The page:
It seems the push for a Europe without diesel is still at its peak with major distributors opting to phase out diesel-based cars due to weaker demand. This is evidenced by the recent push of Nissan to gradually cease the sales of diesel cars in its Europe branches, joining contemporary Toyota which is also undergoing the same process.
This was confirmed as per a Nissan spokeswoman, who said there will be “gradual withdrawal” of such vehicles in Europe. Reasons for such a move may be attributed to diesel-related restrictions, looming bands, tax rises, and weaker demand for the vehicles.
The move seems to follow that of Toyota’s, where it can be remembered that the company did announce it will stop the sales of their diesel-based cars in Europe by the end of 2018. Diesels for Toyota only account for less than 10-percent of its sales in the region, although Toyota will still sell the diesel variants of vehicles such as the Proace, Hilux pickup, and Land Cruiser SUV.
Nissan and Toyota’s move could likely give other automakers a push towards electrification. Stefan Bratzel of Germany’s University of Applied Sciences said Mazda and Honda are very likely candidates that may give up on diesels as well.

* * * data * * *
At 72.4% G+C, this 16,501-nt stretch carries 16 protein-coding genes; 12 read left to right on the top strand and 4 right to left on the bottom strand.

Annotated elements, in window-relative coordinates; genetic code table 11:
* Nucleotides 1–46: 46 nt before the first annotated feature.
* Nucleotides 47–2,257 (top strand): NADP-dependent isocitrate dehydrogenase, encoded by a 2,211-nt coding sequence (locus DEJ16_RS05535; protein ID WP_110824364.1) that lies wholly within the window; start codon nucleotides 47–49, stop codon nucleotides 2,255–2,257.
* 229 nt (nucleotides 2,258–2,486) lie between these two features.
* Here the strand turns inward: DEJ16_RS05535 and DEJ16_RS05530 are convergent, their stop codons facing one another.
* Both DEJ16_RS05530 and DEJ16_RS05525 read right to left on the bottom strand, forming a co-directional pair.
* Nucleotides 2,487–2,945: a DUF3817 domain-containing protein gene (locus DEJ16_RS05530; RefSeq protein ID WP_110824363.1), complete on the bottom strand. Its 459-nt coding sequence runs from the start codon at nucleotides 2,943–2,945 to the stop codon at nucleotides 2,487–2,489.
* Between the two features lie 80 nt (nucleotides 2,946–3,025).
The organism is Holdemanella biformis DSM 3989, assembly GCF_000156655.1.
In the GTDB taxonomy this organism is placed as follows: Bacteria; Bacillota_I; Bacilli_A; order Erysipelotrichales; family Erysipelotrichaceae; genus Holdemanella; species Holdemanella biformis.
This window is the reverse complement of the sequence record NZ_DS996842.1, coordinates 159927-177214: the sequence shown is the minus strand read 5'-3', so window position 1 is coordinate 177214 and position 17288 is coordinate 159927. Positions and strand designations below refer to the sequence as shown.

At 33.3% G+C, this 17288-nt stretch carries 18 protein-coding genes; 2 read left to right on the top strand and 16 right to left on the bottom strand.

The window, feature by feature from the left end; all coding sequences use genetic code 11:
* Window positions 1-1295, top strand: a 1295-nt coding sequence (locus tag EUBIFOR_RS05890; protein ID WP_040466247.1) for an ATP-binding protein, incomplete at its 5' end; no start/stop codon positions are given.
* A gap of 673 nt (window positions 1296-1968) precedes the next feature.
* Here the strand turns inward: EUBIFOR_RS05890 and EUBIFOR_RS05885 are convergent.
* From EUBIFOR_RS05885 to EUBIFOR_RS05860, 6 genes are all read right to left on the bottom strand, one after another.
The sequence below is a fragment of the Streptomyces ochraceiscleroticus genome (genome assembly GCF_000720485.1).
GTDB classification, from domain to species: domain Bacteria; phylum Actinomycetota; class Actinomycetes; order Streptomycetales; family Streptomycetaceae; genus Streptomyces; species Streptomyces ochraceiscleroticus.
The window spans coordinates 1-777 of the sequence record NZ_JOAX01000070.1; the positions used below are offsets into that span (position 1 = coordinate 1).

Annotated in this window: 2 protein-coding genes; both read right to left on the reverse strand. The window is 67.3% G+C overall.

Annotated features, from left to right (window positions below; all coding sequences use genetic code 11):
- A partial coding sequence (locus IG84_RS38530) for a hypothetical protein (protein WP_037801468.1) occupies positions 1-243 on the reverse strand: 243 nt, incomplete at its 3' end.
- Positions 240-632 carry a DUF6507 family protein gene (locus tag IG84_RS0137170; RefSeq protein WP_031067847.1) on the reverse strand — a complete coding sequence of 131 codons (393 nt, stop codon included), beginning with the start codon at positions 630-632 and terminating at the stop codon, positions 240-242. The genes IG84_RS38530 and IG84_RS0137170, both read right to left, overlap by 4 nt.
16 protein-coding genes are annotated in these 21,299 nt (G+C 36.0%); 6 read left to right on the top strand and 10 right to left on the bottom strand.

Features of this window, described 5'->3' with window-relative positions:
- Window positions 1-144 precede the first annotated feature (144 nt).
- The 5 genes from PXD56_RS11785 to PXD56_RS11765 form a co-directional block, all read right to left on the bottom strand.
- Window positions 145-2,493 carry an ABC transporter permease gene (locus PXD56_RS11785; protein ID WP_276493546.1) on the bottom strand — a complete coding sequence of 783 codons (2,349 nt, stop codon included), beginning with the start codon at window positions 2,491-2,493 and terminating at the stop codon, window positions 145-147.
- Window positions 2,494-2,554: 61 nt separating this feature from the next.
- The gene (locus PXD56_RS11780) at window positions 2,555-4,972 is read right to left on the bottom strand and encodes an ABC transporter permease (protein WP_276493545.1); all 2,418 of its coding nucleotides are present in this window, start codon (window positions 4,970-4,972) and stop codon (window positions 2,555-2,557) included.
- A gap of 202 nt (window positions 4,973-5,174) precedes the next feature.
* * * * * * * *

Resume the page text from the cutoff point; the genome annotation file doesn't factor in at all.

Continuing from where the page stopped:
Aside from a push towards cleaner environments, the diesel drop may be likely because of the recent emissions-rigging controversy that involved the Volkswagen Group. It appears other likely consequences of the scandal may include various bans throughout urban areas in Germany to improve its air quality. This is a move already observed in Paris, as it made a push to ban older diesel-based vehicles in the city. Some automakers have also tried introducing new policies to meet consumer concerns, such as swapping programs that traded older diesels with newer gasoline models.
On Nissan And Electrification
Nissan confirmed however that diesel cars will still be available for the short term, though the company will see a push towards electric vehicles in the foreseeable future. This was compounded when the spokeswoman did clarify that the “end” of the demand for diesel won’t end short-term, and as such modern diesel engine-based vehicles will still be available through Nissan’s major offerings. It should be expected however that given Nissan’s diesel sales are focused within Europe, the “electrification” efforts will have its effects in the coming years.
Nissan had sold around 128,456 diesel cars in the region last 2017, which is about 16-percent of its total number of deliveries in Europe. Among its popular diesel models include the NV200 and Navara in Barcelona.
While diesel will still hold importance in other aspects of vehicles such as pickup trucks, Nissan will also likely see a reduction in this area as they will slowly introduce their own version of the electrified powertrain.
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